Artsy Photos: These are the photos that make proud as a photographer – and of course, all the failed attempts. I am referring to images that don’t just show what (or who) is there, but which also involve my own creative contribution. They tend to be photos of parts, angles, light, shadows, reflections, juxtapositions. And they usually involve engaging with museum objects.


I’ll be the first to admit that, yes, I sometimes do use photography as a substitute for processing what’s in front of me. I might be thinking, I’m a bit distracted now (and/or I’ve already been reading and absorbing information here for an hour and my brain can’t hold much more), so I’ll take a picture that I can examine later.

But photography is also one of many tools visitors can use to learn more, not less. Visitors can learn by conversing, mentally evaluating, taking notes, sketching, playing the games and pushing the buttons in the exhibition, reading, listening, scanning the QR card, looking carefully… and photographing. Nina Simon has argued in favor of making museum photography policies “as open as possible,” and the recent #MuseumSelfie day encouraged people to photograph themselves with museum pieces.

Museum photography will not be for everyone, but a camera does not inherently contaminate the museum experience.

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Seven Recent Reads 1/21/14

  1. “Recent Research on Museum Worker Well-Being: Are Museum Professionals Happy?” by Paul Thistle on his Solving Task Saturation for Museum Workers ~ Help for fully loaded camels working in a rain of straws blog discusses research by Andrea Michelbach on full-time museum workers in Seattle. The survey found that the respondents were overall quite happy and fulfilled, but they struggle with simply not having enough time to do everything they are expected to do. On Twitter, a couple other museum people (including Michelbach) and I tossed around nuances that would be interesting for future study (full-time versus other worker classifications, government-run museums versus private, emerging professionals versus veterans in the field). I’ve also left some comments on the blog post itself. For now, I’ll segue into:
  2. “Smithsonian’s dinosaur hall to close April 28 for five-year renovation” by J. Freedom du Lac in the Washington Post.  To the detriment to children in their “magic years for dinosaur love,” the National Museum of Natural History’s Fossil Hall will close for renovation until 2019; visitors will meanwhile have access to a temporary exhibit on dinosaurs. Yes, five years is a long time; even fixing a Metro escalator takes less time. But given how time-deprived museum workers already are (see #1 above), the improvements probably can’t get done any faster with the resources currently available. And working with dinosaur bones is not something you want to rush: if you mess up, you can’t order or print extras.
  3. “Kelpies will encourage public art” by Tiffany Jenkins in the Scotsman discusses what should – and should not – be expected of public art. These works of art “have to say something meaningful about the place or the people where the work is situated, the work has to resonate with the public,” Jenkins writes. She continues, Many art works have attempted to do this literally and unimaginatively: such as fish sculptures or bird models in a seaside town.” I confess to liking Baltimore’s Fish Out of Water and Prince George’s County’s Birds-I-View, though honestly, I tend to like most statues and sculptures and murals that make one block different from the rest and keep the scenery interesting. This article probes more deeply into the purpose of public art.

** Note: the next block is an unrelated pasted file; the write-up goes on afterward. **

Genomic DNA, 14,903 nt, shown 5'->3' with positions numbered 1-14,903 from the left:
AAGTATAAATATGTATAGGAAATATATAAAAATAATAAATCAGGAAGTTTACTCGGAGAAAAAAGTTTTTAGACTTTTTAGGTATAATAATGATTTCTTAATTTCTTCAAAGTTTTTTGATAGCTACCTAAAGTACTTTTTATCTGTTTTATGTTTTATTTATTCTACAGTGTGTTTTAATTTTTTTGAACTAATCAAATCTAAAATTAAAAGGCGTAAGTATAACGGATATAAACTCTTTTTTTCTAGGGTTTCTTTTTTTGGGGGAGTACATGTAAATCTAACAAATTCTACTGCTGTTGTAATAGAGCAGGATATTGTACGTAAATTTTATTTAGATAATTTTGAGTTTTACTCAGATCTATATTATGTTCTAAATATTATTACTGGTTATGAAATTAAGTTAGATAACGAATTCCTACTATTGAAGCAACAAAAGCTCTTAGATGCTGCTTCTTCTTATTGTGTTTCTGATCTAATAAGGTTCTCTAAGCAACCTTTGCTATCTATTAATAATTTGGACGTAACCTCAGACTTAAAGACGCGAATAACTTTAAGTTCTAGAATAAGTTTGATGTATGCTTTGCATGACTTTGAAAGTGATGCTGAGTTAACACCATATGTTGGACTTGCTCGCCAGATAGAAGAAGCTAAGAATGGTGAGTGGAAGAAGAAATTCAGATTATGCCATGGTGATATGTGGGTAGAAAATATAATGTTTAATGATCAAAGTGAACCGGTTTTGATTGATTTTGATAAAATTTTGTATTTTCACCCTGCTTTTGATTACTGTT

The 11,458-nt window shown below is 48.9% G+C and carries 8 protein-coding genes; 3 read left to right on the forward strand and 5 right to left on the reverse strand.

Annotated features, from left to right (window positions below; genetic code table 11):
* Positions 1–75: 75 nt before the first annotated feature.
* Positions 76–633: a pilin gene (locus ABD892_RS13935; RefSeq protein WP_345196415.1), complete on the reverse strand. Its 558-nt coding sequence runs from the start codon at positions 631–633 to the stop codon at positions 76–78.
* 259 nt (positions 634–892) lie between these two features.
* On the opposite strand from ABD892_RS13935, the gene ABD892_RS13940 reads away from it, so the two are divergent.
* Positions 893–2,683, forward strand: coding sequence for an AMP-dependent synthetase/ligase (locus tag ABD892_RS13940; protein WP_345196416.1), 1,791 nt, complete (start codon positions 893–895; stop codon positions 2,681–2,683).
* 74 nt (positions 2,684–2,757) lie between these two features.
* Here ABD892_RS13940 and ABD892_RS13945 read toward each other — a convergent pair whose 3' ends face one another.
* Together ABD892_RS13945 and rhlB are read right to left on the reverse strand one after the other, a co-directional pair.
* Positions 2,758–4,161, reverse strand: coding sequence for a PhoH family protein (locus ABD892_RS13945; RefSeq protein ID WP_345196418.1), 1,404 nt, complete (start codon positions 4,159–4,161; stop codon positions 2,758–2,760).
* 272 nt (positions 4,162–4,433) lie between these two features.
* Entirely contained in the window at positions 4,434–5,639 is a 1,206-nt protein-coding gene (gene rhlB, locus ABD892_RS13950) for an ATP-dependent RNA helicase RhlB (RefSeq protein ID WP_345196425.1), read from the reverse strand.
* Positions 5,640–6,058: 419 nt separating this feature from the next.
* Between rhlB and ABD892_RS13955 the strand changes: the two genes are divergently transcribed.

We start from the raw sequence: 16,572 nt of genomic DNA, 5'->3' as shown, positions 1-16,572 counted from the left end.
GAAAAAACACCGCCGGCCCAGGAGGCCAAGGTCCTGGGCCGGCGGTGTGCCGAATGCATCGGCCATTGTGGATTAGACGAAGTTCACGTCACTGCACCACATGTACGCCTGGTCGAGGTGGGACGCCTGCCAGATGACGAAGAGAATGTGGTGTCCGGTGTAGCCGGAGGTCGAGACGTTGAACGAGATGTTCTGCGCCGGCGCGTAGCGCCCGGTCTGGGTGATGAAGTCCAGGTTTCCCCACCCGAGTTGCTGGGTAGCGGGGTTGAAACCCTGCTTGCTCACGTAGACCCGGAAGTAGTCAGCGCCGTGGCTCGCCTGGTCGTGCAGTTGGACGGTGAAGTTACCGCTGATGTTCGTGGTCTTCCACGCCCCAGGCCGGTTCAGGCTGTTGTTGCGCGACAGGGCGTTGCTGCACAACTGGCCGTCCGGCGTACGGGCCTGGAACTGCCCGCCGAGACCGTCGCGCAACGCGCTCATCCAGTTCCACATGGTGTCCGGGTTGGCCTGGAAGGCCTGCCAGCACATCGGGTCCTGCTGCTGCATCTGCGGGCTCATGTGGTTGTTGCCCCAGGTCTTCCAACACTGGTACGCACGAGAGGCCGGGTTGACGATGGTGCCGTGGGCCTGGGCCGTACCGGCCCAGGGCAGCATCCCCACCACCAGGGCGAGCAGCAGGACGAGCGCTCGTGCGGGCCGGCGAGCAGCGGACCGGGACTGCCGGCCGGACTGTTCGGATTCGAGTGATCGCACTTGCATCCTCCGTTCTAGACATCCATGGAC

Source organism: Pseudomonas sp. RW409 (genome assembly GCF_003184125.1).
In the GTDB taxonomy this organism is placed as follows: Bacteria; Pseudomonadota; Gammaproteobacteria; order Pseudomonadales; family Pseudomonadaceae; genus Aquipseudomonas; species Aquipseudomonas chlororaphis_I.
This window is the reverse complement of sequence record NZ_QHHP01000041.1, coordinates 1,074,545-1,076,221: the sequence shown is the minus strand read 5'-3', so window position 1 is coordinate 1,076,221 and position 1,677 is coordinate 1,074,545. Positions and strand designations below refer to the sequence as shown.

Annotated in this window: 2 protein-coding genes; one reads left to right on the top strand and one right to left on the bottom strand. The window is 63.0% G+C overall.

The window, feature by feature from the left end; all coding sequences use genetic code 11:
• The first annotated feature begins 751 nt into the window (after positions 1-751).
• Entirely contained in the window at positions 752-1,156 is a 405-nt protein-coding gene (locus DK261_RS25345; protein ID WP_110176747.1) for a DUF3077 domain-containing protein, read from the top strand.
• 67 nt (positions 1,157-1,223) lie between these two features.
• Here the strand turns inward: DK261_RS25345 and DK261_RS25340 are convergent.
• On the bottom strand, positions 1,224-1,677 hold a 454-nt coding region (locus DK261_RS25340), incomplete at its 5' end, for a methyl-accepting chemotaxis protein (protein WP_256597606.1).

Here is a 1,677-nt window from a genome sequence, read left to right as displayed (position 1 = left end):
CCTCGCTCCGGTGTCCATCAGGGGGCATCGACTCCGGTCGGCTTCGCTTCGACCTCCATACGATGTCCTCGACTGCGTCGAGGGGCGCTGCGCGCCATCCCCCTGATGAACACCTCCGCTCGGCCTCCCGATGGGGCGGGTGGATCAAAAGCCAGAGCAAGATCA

A Birds I View sculpture at Bladensburg Waterfront Park

    A Birds-I-View sculpture at Bladensburg Waterfront Park

  4.  “ ‘Flea market’ Renoir ordered back to Baltimore Museum of Art by federal judge” by Ian Shapira in the Washington Post. This bizarre story has a happy ending for the Baltimore Museum of Art, which has been reunited with the Renoir painting “On the Shore of the Seine,” which had been stolen in 1951.
  5. “Missouri History Museum acquiring collection of gay artifacts” by David Hunn in the St. Louis Post-Dispatch.  When future young people wonder how people ever could have discriminated against, hated, and killed others because of their sexual orientation or identity, the students will benefit from a museum field trip as part of their learning. Museums are starting to collect relevant artifacts now, to help tell the stories of victories and struggles in movements for equality.
  6. “Guiding Lies” by Sadie Dingfelder in the Washington Post’s Express centers on an interview with Robert Pohl, DC tour guide and author of Urban Legends and Historic Lore of Washington, DC. Pohl dispels six oft-repeated myths, which you can think about when you explain to your out-of-town guests why they can’t ride the Metro to a lobby on J Street in the swamps of Georgetown.
  7. “Seven game-changers who will transform the Washington scene in 2014” by various Washington Post writers. Among these influential figures are an art museum curator, a history and culture museum director, and a zoo star.